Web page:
Drop Ceiling Installation Cost

Written by:  Howmuchisit.org Staff

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The drop ceiling, a ceiling with many names (suspended or drop down), are designed in a way to be “dropped” just below the ceiling to help hide wires, ductwork, and pipes, to name a few.

Created from panels, a drop ceiling will rest in a grid-like system that is suspended from the ceiling joists and is often found in a basement.

To determine the costs of a drop ceiling, it can be confusing as all panels will not be created equally.

Drop Ceiling Installation Cost
Covered popcorn ceiling – Marble Beige P” (CC BY 2.0) by Talissa Decor Ceilings

The cost to install a drop ceiling

The cost to install a drop ceiling will greatly depend on the contractor you hire, the type of panels you want to purchase, the size of these panels, the height of your ceiling and your geographical location.  As you can see, there are many factors, but for the most part, be prepared to spend anywhere from $4 to $7 per square foot if you intend on hiring a licensed and reputable contractor in your area.

As for those who just want to do the job on their own, the tiles on its own can cost about $1 to $2 per square foot, while the supplies, if you do not have the necessary tools, can cost less than a hundred dollars as all you will need is a ladder, utility knife, tape measure and chalk string, to name a few.   This FamilyHandyMan.com how-to guide goes into detail as to how the entire installation process works and which tools you will need to complete the job if you were to do it on your own.   To estimate your costs for just the materials, ArmstrongCeilings.com has an easy-to-use calculator that is able to help determine what you should budget for supplies.

Type of JobBudget
Is the ceiling higher than average? Will the contractor need a scaffold to move around?About $7/square foot
Open space with smaller than average tiles? A lot of lights to move around?About $6/square foot
Straight forward room with no obstacles, no scaffolding and average tilesAbout $4-$5/square foot

Pros of a drop ceiling

A variety of looks: Today, ceiling tiles come in a variety of looks, and while drywall often offers a boring white look, a drop ceiling could be the option if you want to jazz up your ceiling look.  Whether it’s a coffered, wood or tiled look, there’s a good chance you can find it.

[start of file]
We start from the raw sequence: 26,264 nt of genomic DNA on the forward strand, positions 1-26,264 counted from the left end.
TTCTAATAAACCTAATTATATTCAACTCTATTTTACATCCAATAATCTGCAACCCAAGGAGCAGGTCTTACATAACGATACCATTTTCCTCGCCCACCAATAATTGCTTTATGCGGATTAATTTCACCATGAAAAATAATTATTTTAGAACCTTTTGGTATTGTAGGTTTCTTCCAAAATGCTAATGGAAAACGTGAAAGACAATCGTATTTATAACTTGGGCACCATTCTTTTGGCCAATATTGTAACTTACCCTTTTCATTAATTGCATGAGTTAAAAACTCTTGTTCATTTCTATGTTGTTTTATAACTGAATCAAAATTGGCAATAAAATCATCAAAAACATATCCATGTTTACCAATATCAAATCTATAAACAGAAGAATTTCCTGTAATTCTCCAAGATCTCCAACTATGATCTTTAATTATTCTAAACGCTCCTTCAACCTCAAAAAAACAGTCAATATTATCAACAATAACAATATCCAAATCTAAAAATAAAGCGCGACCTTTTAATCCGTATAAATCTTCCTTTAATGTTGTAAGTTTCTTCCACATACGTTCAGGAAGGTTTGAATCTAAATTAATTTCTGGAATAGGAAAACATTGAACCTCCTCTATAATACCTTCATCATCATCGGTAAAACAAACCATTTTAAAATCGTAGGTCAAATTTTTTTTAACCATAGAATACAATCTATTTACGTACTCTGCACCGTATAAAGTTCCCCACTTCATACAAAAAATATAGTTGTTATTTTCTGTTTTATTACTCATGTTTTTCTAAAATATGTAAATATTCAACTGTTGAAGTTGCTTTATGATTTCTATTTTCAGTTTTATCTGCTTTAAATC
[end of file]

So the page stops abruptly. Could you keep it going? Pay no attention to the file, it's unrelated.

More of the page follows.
Soundproofing: Drop ceilings are a fantastic choice for those who are looking to soundproof a room as these tiles can help dampen noise coming from a movie room or studio, for instance.

Access:  The tiles, even when installed, can still be easily removed in order to access the pipes or wires behind it.  This can come in handy if you plan on fixing leaks, installing new wires in the future or just simply need access without the hassle of cutting your drywall open.

Cons of a drop ceiling

Value:  In terms of cosmetic value, a lot of people find them to be ugly, but this can point can either be a pro or con, depending on how you look at it.  Many real estate agents have noted that a drop ceiling, instead of a drywall ceiling, can actually lessen the value of your home if you were to finish your basement.  If you want the rest of your home to go with the flow, many experts do recommend drywalling your ceiling.

Risk of sagging:  Since these types of ceilings are almost always installed in a basement, you do risk the chance of the ceiling sagging in the future due to the moisture in your basement’s air.  As the tile absorbs this moisture, it can begin to weigh the tile down, ultimately creating that sagging look.  While some brands created a product to prevent this from happening, many tiels on the market do not.

Not fun to install:  Even if you feel you’re the master DIY guy/gal when it comes to installing something, installing a drop ceiling is actually harder than you think, most often due to the leveling it requires.  In the end, if your tiles are not level as it should be, then you should be prepared to look at an uneven ceiling.

Lose space:  You will lose headroom when it’s installed, often about six inches, and for this reason, it may not be ideal if you’re taller than average.

Tips to know

Ceiling tiles found at a local hardware store either come in a 2-by-2 foot or as a 2-by-4-foot size and are available in a variety of textures and styles.  Some have a simple square pattern, creating the illusion of an actual ceiling, making the grid the tiles sit in less obvious, while others can have a portrait matte-like look, creating a luxury feel.

In most cases, you usually do not need to pull a local permit to install new ceiling tiles; however, if you want to play it safe, talk with your local planning department to see if any rules apply.  If there are any, it may be related to the minimum floor-to-ceiling clearance needed.

Jason at ifinishedmybasement.com notes that a drywall ceiling, most of the time, can cost just as much as a drywall ceiling, if not more.  If you think this is your best option for your budget, you may want to consider other alternatives as well to see how the pricing compares.

When installing a drop ceiling, plan on losing about five to six inches of height when the job completes.

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